This is our CIA at work, and unfortunately it’s what we’ve come to expect: the same organization that has been justly excoriated by commission after commission for its lack of understanding of the threat against the United States. Tenet reached his conclusions, and launched a bureaucratic tantrum, without talking to anyone present at the Rome meeting. Neither he nor his associates, nor anyone from his publisher, Harper/Collins, ever asked me about it, and when rumors began to circulate a few years ago, I insisted on recounting the actual facts to the Senate Select Committee on Intelligence.
On Tenet’s own account, it never entered his mind that we might have found excellent sources of information, let alone that the responsible course of action was to continue to talk to them. Instead, he demanded an end to any contacts with the Iranians who had provided the life-saving information, and threatened legal action against those who had listened to the Iranians, checked their information, and then passed it on to our soldiers on the battlefield. Predictably, nothing came of Tenet’s threat; not even the most zealous prosecutor could get excited about a fully approved conversation that enhanced our national security. Tenet acted like a man who cared more about controlling information than about getting it. If anyone should be held to account in this matter, it is he, not those he targeted.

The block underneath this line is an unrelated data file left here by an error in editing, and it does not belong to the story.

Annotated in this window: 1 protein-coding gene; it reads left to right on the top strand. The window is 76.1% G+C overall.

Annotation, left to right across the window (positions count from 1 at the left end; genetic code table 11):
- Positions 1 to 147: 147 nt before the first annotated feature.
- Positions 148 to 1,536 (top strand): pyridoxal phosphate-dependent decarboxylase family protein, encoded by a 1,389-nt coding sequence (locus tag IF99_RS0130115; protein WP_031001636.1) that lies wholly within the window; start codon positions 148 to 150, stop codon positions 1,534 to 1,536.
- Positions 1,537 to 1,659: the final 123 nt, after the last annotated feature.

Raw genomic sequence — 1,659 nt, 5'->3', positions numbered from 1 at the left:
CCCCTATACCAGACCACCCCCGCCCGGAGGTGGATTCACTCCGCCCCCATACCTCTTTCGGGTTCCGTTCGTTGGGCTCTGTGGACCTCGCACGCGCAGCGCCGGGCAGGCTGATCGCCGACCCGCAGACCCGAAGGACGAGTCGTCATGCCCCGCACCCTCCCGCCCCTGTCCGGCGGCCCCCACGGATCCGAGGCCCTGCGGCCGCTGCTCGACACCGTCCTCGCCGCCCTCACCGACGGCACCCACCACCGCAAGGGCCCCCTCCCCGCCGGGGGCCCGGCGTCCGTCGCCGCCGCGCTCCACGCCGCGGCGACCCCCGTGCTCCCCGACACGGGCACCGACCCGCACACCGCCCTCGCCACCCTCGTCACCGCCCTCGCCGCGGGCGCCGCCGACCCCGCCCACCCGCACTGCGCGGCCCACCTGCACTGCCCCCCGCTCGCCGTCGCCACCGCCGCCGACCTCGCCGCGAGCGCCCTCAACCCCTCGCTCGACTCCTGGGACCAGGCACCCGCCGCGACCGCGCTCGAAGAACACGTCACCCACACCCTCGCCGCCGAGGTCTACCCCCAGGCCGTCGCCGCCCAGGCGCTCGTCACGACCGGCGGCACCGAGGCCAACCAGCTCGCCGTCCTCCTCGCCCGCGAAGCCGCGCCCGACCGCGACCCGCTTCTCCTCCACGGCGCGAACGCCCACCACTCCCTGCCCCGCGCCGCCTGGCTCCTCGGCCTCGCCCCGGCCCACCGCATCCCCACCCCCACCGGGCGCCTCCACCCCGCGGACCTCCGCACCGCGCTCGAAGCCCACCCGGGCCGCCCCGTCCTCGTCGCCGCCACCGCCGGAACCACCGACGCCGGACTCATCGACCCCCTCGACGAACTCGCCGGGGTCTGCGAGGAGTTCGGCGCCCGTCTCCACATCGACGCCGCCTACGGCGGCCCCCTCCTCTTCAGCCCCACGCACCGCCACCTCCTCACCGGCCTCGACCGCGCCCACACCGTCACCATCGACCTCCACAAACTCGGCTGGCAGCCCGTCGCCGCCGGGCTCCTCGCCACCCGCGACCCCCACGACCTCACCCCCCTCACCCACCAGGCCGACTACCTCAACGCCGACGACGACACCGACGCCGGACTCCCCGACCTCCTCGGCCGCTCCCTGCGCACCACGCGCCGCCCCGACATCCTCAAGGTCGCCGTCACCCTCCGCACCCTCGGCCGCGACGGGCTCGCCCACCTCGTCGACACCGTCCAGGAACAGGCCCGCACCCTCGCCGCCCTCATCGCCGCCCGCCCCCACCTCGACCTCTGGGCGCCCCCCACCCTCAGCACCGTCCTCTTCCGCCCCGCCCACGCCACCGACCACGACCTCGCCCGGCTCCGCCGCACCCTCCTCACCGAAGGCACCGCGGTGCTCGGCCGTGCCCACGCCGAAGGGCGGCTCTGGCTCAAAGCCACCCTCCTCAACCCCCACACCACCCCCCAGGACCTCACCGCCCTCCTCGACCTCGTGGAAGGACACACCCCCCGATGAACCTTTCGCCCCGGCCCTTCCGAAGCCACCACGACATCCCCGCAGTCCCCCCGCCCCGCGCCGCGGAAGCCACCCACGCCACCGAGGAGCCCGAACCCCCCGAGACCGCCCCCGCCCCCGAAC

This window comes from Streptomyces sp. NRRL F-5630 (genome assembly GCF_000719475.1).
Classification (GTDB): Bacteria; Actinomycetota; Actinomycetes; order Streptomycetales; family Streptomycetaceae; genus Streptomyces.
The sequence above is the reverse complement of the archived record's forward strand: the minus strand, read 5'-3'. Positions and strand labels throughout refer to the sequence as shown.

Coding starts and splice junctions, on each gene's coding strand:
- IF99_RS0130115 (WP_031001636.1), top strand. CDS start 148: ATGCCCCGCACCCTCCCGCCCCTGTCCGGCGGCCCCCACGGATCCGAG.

Indeed, the real crime in this affair is the CIA’s unwillingness to accept and pursue good information about Iran. They failed to carry out their mission, and that failure has undoubtedly cost American lives in both Afghanistan and Iraq. The same goes for Secretary of State Colin Powell, who was Tenet’s coconspirator in the campaign to shut down the channel, and Secretary of Defense Donald Rumsfeld, who directed his employees to avoid all contacts with Iranians.
It’s as if CIA just doesn’t want to know anything bad about Iran. When there’s information about the mullahs’ ongoing war against us, they often either downplay it or, as in this case, attack the messengers. This is not new. For at least four years, CIA has demonized those of us who insisted that Iran was at the center of the terror war in the Middle East, and that the Islamic Republic, along with their Syrian puppets, supported terrorists of all sectarian hues in Iraq, whether Sunni, Shiite, Marxist, or tribal. The accuracy of our claims — and the portentous errors of CIA analysts — are documented on our front pages most every day. Why did CIA keep insisting that Sunnis and Shiites were very unlikely to work together? In part, because they banned information that showed their template was wrong and stigmatized anyone who suggested it.
I also suspect that George Tenet’s ire was stirred up when he was told that the Iranians in Rome refused to talk to anyone from CIA, preferring military people. I happen to believe they were right, but that’s beside the point. Good information saves lives. Who cares about the names of the people who sit in the room to get that information? A serious director of central intelligence would have said “So be it,” and sent Americans in uniform to debrief the Iranians. And maybe even arranged for a small medal for the Pentagon officials who did the job Tenet was paid to do.